This year’s Open Days were full to brimming with CLLD. In addition to LDnet’s “Community-led local development as a European movement” (09A10) and the URBACT (10A01) and social innovation (10A18) workshops referred to below, it was available in 12 other flavours: LEADER – ELARD (09A02), CCMR (09A14), disaster resilience & climate change adaptation (10A02), LUDEN (10A03), transnationality (10B01), LAGs: public-private – Veneto (10A09), multifunding (10A11), fisheries (10A12), networking – ENRD (10B13), energy (11A01), LS strategy – AGRI) (11A02) and management of CLLD (11A03). So at least 600 people were thinking about it (more than 120 attended the LDnet workshop). We provide below excerpts from the notes of the workshops by Toby Johnson.
The presentations brought out a number of good models or features, according to Toby Johnson:
Entrepreneurial approach: Local authorities and LAGs need to rethink their roles from being grant dispensers to project developers. This naturally feeds into a social enterprise logic. The Social Business Initiative means that this has a following wind.
Asset-based community development (ABCD): the advantage of acquiring an asset base (the disused factory in Limerick, the incubator in Pillerseetal, Cork) is that it brings independence, resilience, and an ability to access multiple funds (Eileen Humphreys). It is promoted by Locality (ex Development Trusts Association) in the UK.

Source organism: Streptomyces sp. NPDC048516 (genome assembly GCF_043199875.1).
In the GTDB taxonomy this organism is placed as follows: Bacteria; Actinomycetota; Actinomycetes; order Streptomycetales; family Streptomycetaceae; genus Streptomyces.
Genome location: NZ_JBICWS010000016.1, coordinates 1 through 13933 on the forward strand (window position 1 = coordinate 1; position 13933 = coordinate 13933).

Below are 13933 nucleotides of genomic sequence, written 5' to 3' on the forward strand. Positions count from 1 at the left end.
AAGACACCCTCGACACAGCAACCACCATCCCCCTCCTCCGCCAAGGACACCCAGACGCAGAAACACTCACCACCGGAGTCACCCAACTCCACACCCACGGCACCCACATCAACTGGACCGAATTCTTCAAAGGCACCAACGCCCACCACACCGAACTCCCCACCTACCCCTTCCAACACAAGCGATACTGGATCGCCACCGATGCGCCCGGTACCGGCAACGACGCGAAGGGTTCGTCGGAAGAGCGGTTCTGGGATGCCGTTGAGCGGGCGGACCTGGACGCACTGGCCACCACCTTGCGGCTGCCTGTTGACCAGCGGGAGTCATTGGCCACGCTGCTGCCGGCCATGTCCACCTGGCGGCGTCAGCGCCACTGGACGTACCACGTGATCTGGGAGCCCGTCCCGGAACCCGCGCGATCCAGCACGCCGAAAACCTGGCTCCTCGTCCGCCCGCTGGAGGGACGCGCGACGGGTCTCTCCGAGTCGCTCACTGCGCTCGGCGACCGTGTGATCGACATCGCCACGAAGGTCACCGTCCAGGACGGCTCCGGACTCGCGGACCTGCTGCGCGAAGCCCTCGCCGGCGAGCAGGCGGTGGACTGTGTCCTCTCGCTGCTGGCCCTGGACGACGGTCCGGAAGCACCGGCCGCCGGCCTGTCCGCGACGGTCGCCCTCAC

Partnership: The consensus that it all depends on partnership, but not a great deal of emphasis on how the partnerships were built. There need to be training and animation (Rosalba La Grotteria). It can be sold to politicians not as usurping their prerogative but enabling them to do more by giving them access to more people (Basingstoke).
Decentralisation: It seems that local actors have to work hard to persuade ministries and MAs to invest in the capacity-building process, and not be deceived by the promises of quick results from the private sector (Liverpool). There are certain local government changes working in CLLD’s favour (Liverpool).
Civil society: A useful part of the capacity-building process can be to stimulate healthy competition for funds among civil society organisations. It works well to involves them in the selection proves (Liverpool, Berlin, Budapest).
Community identity can be a strong force to be built on, e.g. among minorities (Budapest, Berlin).
Monitoring & evaluation: Monitoring needs to be proportionate and nor penalise small community projects with soft outcomes (Peter Ramsden). Evaluation criteria need to include the cohesion as well as the investment effects (Rosalba La Grotteria).